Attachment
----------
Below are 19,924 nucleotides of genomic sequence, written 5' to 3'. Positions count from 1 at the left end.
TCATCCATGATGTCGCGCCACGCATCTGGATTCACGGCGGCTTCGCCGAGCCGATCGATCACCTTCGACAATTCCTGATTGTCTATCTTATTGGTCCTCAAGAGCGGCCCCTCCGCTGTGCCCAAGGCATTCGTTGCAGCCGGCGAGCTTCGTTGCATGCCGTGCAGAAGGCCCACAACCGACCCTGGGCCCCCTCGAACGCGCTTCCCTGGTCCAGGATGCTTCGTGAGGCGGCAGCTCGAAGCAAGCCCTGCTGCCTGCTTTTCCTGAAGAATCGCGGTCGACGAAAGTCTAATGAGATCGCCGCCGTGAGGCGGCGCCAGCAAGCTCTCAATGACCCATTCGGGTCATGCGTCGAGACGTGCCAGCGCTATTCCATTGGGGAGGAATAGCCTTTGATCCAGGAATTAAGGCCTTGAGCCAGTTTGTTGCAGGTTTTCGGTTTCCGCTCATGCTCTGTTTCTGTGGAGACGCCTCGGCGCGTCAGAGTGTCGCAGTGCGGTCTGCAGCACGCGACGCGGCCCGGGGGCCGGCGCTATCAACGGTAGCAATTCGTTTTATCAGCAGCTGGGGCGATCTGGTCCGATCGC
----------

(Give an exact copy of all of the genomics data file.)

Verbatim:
Below are 19,924 nucleotides of genomic sequence, written 5' to 3'. Positions count from 1 at the left end.
TCATCCATGATGTCGCGCCACGCATCTGGATTCACGGCGGCTTCGCCGAGCCGATCGATCACCTTCGACAATTCCTGATTGTCTATCTTATTGGTCCTCAAGAGCGGCCCCTCCGCTGTGCCCAAGGCATTCGTTGCAGCCGGCGAGCTTCGTTGCATGCCGTGCAGAAGGCCCACAACCGACCCTGGGCCCCCTCGAACGCGCTTCCCTGGTCCAGGATGCTTCGTGAGGCGGCAGCTCGAAGCAAGCCCTGCTGCCTGCTTTTCCTGAAGAATCGCGGTCGACGAAAGTCTAATGAGATCGCCGCCGTGAGGCGGCGCCAGCAAGCTCTCAATGACCCATTCGGGTCATGCGTCGAGACGTGCCAGCGCTATTCCATTGGGGAGGAATAGCCTTTGATCCAGGAATTAAGGCCTTGAGCCAGTTTGTTGCAGGTTTTCGGTTTCCGCTCATGCTCTGTTTCTGTGGAGACGCCTCGGCGCGTCAGAGTGTCGCAGTGCGGTCTGCAGCACGCGACGCGGCCCGGGGGCCGGCGCTATCAACGGTAGCAATTCGTTTTATCAGCAGCTGGGGCGATCTGGTCCGATCGC